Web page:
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photo credit: Courtesy of Mike Thompson and Matt Brock
Next up in our ongoing election 2022 coverage, the race for the fourth congressional district seat in the US House of Representatives.
Redistricting after the 2020 US Census changed a number of local districts.
Mike Thompson is running for re-election in what is now California’s 4th Congressional District, the new district closely mirroring the current 5th District which Thompson represents.
His opponent is Matt Brock, a water district operations supervisor based in Solano County.
Brock has a straightforward question for voters in the area Thompson has represented since 1998.
"Has your family life, has your life gotten easier or worse in the last few years?" Brock asked. "And then overall in the last 20 years? We're kind of in a status quo hold position right now, and we're doing the same thing. I hear everyone complain about how bad it is in California, and you know, I often ask, Why don't you change the leadership up?"
Thompson simply pointed to his record.
"We are continually making sure that the folks who interface with the federal bureaucracy are treated fairly," Thompson said. "We are constantly doing work for veterans, for social security recipients on immigration, on taxes. We just settled a case for one constituent who was owed seven and a half million by the IRS."
Brock said he feels otherwise about Thompson’s local focus.
"He's basically become a rubber stamp for Pelosi, for Biden, and for basically anyone pushing certain agendas," Brock said. "He's huge on the climate change issue. Those are kind of things that I would take a step back from."
Thompson noted his local support.
"I'm supported by every member of the board of supervisors, every sheriff, every district attorney, school board members, school superintendents, every mayor, council member, state legislator," Thompson said. "And that's because I have been able to deliver for my district."
Brock listed a number of top priorities.
"Inflation," Brock said. "I mean, obviously we need to do something to get that back under wraps. It's gone out of control. And I think that, you know, it's kind of like we just gave an 18 year old a brand new credit card. The feeling of spending money is kind of gone right now at 400 billion here, 700 billion here. Those used to be big numbers and people really used to open their eyes to that. Energy independence is my other thing. We've shut down pipelines that are quite frankly one of the cleanest way to transport any type of product anywhere. Instead, we're putting oil on ships and steaming across the oceans burning fuel the whole time."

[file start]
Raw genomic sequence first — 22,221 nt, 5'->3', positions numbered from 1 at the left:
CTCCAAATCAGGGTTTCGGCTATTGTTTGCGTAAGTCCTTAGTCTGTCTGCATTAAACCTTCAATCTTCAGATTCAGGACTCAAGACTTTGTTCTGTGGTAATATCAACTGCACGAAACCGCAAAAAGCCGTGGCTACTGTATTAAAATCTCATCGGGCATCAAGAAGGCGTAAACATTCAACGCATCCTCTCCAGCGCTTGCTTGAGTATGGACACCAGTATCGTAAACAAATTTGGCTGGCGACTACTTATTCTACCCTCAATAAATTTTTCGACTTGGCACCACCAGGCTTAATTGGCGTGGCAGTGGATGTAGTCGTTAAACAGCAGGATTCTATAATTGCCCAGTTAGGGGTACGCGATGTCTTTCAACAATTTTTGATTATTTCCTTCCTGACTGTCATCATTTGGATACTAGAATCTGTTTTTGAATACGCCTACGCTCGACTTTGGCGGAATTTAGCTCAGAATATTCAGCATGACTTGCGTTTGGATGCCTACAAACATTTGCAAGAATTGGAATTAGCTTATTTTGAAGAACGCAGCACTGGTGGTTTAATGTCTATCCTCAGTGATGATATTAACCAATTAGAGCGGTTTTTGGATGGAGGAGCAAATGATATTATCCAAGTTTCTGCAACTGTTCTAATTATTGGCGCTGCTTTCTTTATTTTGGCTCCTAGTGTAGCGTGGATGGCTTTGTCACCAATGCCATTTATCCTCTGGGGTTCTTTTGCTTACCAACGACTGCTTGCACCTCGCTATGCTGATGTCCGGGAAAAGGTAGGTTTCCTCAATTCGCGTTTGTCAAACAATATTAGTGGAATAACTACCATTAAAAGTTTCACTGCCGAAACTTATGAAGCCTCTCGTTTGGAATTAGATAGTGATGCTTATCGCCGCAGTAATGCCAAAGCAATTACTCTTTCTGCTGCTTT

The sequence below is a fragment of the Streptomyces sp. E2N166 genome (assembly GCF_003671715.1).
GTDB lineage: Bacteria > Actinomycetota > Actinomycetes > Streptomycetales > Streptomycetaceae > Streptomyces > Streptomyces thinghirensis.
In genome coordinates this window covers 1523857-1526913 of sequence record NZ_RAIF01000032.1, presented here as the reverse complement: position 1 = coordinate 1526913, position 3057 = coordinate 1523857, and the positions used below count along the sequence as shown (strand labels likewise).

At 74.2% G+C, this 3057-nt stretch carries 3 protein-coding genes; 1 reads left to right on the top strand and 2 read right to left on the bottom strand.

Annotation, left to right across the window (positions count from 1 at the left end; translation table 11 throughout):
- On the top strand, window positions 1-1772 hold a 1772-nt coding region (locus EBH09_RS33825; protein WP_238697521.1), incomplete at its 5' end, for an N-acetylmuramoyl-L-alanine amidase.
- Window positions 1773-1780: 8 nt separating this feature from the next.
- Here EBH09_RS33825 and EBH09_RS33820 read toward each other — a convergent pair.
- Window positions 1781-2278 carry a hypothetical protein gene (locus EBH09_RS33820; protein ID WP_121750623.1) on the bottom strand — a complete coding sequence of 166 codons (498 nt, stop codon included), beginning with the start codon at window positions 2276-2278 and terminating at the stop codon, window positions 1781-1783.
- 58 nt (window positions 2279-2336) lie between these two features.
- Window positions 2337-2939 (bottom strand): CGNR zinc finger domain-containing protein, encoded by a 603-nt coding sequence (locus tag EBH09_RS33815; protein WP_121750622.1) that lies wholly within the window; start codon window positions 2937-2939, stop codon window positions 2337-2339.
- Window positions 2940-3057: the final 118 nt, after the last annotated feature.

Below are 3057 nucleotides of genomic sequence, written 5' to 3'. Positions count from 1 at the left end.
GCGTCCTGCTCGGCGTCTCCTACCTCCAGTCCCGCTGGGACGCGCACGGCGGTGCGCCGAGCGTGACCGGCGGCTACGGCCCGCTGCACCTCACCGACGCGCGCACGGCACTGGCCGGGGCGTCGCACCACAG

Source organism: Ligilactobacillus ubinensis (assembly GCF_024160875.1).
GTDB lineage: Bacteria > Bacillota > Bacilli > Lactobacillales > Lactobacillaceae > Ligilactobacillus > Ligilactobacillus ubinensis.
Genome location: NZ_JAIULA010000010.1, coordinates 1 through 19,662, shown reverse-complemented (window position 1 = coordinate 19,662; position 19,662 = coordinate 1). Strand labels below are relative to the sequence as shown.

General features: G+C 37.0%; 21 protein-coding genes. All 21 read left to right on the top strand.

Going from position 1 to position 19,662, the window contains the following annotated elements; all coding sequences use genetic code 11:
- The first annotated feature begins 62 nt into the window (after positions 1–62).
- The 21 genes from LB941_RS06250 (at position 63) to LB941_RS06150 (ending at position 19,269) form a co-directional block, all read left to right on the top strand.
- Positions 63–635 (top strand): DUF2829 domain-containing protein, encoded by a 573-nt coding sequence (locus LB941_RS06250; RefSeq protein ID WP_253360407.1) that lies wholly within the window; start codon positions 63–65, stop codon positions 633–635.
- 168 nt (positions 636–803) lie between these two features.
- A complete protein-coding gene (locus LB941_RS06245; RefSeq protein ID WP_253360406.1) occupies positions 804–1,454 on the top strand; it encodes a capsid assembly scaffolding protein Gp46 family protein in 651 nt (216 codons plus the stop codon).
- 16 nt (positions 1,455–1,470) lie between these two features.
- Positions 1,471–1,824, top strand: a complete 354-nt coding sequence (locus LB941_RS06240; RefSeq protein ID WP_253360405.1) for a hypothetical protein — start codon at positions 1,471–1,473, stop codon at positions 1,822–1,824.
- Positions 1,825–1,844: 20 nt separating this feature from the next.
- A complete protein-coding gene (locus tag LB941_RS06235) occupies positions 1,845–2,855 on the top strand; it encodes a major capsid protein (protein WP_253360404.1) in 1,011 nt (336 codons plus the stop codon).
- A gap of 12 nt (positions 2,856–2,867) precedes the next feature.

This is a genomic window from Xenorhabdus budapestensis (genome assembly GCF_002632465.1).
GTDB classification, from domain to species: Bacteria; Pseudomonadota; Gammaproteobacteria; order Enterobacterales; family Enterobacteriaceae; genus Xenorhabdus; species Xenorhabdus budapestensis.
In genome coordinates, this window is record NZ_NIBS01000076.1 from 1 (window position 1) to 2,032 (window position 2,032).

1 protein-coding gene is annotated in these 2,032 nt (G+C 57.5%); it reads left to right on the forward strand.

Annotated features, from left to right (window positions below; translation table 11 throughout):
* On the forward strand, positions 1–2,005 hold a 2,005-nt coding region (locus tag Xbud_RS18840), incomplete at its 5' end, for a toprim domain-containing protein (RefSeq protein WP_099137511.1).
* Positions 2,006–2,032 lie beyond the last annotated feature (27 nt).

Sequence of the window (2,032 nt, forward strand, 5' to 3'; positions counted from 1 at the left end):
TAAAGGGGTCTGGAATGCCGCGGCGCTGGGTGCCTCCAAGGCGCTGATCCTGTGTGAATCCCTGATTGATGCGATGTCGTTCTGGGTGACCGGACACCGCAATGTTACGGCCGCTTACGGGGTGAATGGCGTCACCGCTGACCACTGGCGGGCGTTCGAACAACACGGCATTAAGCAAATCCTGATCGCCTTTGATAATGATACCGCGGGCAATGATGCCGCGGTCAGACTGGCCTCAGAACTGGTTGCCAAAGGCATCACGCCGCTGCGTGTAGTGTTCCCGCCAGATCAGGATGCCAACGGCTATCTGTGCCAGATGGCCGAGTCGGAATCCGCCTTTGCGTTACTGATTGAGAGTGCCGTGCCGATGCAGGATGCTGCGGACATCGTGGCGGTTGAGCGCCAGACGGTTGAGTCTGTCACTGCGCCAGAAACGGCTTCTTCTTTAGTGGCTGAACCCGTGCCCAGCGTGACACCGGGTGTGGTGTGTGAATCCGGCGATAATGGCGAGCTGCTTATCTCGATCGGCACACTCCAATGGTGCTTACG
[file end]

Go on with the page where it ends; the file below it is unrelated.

Thompson acknowledged the economic concerns.
"Are we in some tough economic times right now? We most certainly are," Thompson said. "We're in a global pandemic. There is a global recession. The illegal and immoral invasion of Russia has exacerbated all of that. Everything from our ability to purchase fertilizer, to sell agricultural products, to import agricultural products, to have access to fuel supplies."
Brock, a 16 year veteran of the water industry, said nuclear power needs greater attention.
"There's a large push for cleaner energy and things to that and, and to take care of our environment," Brock said. "And I think the amount of hoops that we go through and the type of stewards that we are already with the environment is very good. Trying to produce energy using green sources. And there's pros and cons to, to that. And there's pros and cons to, to fossil fuels. We have the ability here to use nuclear power. It's kind of been a bad word for a long time to, to mention nuclear, but quite frankly, I mean, it is what powers our Navy. It is what gets our ships around the world to protect us and all other countries."
Thompson reiterated that he knows what residents of the district truly care about.
"I come home from Washington every weekend and I'm here during the district work periods," Thompson said. "I'm constantly out in the district meeting with folks, finding out what their needs and desires are and working to make sure that we facilitate that."
Thompson also touted his environmental and disaster relief accomplishments.
"Protecting over a million acres of habitat and permanently protecting that," Thompsonsaid. "Everything from the North Coast Wilderness Act to the Berryessa-Snow Mountain Wilderness Act. I was particularly successful in this last congress getting help for my constituents who were harmed by fires. I was able to get everything from increased funding for federal government share of cost to tax credits to help build new affordable units."
Brock emphasized border security.
"I don't know if we need a barrier, a huge wall or anything like that, but we definitely need some way to vet and, and check individuals that are attempting to, or entering this country legally," Brock said. Even as a father, I worry about it. The fentanyl deaths are way up and a lot of those drugs are coming from overseas, but they basically have an open door at our southern border and it's a free pass in."
Brock said he feels leadership changes are needed.
"I mean, he's been there since 1999," Brock said. "That's a, a very long time in my opinion. I'm just afraid that the world that we grew up in and myself and, and my parents and their parents even may not be around or we may not have the same opportunities in the future if we kind of continue down the road that I think we're leading to."
Thompson said he's confident he will continue to serve North Bay residents in the House.
"Well, I don't even know who my opponent is," Thompson said. "He has absolutely no presence in any part of my district. He has no support from anyone in my district. I think folks are pretty confident that I work very hard on their behalf and that's why they gave me 68% of the vote in the primary."
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